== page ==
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Foreground and background

Painters often feel the objects or people they paint are floating (involuntarily!). In our still life course we will be looking at how forms are separated or joined by "lost" and "found" edges. The idea is to create a relationship of colour and value (how dark or light something is painted).


In this Willem Kalf dutch still life painting from the 17th century, you can see how the shapes emerge from the shadows through an effect called "chiaroscuro".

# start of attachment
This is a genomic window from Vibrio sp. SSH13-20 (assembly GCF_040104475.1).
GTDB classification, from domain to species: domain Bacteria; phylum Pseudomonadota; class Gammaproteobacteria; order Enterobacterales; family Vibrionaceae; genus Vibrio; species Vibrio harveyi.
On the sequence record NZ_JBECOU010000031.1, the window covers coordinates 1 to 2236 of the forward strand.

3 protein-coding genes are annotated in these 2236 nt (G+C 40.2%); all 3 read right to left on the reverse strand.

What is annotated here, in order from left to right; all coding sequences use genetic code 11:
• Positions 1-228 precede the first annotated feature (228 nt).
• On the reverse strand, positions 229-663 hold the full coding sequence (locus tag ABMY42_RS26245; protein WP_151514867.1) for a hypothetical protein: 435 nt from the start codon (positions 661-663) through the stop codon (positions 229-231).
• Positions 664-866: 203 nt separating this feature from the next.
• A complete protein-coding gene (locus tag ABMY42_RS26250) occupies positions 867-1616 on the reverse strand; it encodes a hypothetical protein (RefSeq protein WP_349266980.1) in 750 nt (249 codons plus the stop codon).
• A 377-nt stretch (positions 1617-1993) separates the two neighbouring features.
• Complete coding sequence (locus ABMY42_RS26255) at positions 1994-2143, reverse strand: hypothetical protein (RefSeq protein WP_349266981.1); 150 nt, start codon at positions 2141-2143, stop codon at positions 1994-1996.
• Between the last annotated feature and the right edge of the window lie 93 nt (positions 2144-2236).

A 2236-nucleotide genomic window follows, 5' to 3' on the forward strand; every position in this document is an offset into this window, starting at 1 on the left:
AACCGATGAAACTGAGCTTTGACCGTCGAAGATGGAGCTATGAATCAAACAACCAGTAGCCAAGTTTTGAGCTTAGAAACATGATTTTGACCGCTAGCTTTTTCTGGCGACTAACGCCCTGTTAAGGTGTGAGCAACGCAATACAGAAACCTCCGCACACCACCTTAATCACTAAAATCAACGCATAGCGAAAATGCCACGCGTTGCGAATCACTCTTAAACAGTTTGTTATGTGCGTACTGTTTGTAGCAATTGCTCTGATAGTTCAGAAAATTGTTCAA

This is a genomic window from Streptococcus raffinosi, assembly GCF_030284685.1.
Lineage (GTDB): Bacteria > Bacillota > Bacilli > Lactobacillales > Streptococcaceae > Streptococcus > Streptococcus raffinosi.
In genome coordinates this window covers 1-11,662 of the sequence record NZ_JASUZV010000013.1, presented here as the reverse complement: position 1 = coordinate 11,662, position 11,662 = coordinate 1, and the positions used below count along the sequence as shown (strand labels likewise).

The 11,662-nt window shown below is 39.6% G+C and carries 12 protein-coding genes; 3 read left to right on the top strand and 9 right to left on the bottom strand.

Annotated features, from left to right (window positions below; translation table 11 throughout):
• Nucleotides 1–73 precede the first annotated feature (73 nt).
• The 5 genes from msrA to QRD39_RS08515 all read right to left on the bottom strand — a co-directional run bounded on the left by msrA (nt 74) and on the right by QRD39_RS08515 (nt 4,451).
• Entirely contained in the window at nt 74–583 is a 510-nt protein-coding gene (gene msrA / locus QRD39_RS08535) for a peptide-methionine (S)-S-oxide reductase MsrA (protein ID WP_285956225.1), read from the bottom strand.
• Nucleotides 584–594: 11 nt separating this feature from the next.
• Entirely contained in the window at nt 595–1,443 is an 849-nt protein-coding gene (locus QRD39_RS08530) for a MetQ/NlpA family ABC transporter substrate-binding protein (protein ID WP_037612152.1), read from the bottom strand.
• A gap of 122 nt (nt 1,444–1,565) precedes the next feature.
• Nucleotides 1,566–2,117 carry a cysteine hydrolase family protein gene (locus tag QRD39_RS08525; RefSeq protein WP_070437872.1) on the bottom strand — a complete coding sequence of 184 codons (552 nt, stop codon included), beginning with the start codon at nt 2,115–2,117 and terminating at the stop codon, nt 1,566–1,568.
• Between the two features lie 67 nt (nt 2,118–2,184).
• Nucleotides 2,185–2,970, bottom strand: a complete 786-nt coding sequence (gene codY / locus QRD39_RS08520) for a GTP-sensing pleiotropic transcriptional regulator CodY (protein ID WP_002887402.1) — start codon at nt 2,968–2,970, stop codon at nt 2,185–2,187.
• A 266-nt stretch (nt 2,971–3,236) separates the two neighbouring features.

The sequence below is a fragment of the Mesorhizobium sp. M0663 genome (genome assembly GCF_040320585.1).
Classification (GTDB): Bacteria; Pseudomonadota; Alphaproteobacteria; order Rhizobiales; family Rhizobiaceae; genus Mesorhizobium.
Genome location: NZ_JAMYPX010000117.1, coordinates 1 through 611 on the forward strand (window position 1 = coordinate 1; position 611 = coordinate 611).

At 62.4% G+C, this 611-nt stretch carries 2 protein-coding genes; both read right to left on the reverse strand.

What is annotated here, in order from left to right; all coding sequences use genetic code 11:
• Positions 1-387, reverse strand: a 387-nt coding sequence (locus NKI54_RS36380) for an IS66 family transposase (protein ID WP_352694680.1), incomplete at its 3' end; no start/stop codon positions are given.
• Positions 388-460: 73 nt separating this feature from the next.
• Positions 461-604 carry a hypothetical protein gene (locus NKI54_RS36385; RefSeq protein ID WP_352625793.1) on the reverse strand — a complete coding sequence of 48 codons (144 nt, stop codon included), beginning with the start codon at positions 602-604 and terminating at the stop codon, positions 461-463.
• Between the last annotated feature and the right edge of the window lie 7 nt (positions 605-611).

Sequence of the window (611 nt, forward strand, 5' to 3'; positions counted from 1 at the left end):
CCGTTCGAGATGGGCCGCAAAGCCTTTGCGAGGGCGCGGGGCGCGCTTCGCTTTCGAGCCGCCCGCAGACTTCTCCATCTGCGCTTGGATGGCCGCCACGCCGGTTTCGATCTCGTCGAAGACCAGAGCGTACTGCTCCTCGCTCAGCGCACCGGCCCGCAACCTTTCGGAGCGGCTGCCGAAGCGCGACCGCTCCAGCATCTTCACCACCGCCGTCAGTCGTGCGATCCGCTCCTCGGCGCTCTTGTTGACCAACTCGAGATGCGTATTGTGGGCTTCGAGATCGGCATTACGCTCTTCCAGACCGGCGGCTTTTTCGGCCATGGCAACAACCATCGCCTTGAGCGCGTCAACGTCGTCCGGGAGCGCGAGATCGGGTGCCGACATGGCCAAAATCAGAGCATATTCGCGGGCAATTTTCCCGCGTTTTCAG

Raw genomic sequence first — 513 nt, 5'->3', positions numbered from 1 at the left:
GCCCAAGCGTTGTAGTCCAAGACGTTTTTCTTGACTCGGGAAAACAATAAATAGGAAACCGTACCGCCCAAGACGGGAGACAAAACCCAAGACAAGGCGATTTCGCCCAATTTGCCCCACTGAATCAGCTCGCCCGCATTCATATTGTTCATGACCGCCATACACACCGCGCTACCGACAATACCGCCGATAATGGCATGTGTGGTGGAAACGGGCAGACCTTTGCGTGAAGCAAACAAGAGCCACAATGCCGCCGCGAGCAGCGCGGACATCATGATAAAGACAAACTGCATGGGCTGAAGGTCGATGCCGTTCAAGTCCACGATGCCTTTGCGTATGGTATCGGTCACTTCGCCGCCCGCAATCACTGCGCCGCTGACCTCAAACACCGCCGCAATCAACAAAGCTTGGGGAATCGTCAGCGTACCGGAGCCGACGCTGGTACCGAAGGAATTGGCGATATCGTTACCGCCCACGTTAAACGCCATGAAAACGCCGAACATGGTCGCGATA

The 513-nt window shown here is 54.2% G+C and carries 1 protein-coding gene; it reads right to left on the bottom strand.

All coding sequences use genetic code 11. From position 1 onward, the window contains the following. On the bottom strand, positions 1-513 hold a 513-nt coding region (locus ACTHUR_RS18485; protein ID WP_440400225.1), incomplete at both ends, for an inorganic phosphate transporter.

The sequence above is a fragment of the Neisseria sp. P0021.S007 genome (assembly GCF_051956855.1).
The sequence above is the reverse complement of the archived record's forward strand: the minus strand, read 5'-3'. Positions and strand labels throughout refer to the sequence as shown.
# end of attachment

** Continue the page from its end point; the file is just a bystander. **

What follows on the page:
Here Vermeer shows his mastery of this technique in the tableware around the jug. We immediately accept the spatial positioning of the objects on the table top, and if we observe closely we can see how the dynamic contrast of light and dark shapes creates this illusion.




I tried to see how I could relate my shapes to the background in this still life to see where they might merge or stand out.




it's great practice to try to observe the effect of light on objects, although not all are as well lit as in this photo by JE Franz




Why not try to make a quick thumbnail sketch of this, so that you can see how the relationship of dark and light forms works to anchor objects?

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